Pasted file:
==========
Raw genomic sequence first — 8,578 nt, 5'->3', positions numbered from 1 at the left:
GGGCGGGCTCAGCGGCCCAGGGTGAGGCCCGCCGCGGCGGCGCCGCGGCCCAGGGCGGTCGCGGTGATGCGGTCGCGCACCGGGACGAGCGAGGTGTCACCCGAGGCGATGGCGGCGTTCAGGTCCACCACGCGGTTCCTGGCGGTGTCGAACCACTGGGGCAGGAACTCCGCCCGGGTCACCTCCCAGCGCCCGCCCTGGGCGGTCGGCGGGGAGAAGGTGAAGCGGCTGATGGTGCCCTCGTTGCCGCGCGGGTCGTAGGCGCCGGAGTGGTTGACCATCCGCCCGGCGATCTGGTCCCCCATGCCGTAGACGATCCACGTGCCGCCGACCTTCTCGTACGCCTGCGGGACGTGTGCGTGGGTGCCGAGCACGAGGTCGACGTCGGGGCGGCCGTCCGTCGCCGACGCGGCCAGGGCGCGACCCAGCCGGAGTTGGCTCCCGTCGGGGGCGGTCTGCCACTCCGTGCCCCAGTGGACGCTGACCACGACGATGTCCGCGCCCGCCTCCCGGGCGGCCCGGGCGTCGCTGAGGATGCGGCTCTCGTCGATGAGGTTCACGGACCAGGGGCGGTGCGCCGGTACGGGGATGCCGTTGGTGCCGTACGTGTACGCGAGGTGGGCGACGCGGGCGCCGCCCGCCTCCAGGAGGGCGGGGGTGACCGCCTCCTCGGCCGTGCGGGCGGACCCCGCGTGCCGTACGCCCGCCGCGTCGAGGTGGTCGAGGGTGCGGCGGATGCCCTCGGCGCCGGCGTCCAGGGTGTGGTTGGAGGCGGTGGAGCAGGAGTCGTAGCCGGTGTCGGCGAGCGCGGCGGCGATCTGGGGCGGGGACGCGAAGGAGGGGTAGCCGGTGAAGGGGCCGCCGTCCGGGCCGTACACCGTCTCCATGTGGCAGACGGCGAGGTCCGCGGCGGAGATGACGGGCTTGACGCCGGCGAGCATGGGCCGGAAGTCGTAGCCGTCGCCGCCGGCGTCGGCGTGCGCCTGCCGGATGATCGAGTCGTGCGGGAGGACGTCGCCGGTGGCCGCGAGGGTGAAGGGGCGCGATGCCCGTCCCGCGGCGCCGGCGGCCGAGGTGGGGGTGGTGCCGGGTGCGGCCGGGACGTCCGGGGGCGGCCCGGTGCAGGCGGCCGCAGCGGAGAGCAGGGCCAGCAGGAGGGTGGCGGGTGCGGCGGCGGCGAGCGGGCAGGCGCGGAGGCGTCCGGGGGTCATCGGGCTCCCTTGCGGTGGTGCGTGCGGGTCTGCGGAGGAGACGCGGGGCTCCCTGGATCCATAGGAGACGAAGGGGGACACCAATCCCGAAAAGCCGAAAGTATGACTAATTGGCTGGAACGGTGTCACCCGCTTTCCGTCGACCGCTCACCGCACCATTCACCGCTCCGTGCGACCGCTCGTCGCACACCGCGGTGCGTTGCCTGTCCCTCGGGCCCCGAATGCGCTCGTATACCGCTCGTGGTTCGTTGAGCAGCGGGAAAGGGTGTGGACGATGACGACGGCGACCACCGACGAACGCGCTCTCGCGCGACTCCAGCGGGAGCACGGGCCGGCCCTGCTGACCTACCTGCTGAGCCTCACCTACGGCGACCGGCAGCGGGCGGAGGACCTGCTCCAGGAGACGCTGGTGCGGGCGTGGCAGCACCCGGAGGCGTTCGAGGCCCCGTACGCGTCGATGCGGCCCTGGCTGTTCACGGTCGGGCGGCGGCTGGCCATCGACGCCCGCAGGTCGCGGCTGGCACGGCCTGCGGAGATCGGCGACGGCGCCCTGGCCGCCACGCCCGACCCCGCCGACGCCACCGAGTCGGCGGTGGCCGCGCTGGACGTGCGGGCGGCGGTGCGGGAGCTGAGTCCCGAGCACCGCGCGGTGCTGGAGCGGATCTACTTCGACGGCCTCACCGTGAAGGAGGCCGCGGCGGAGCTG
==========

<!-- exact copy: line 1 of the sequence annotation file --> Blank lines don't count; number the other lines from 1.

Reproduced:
Raw genomic sequence first — 8,578 nt, 5'->3', positions numbered from 1 at the left: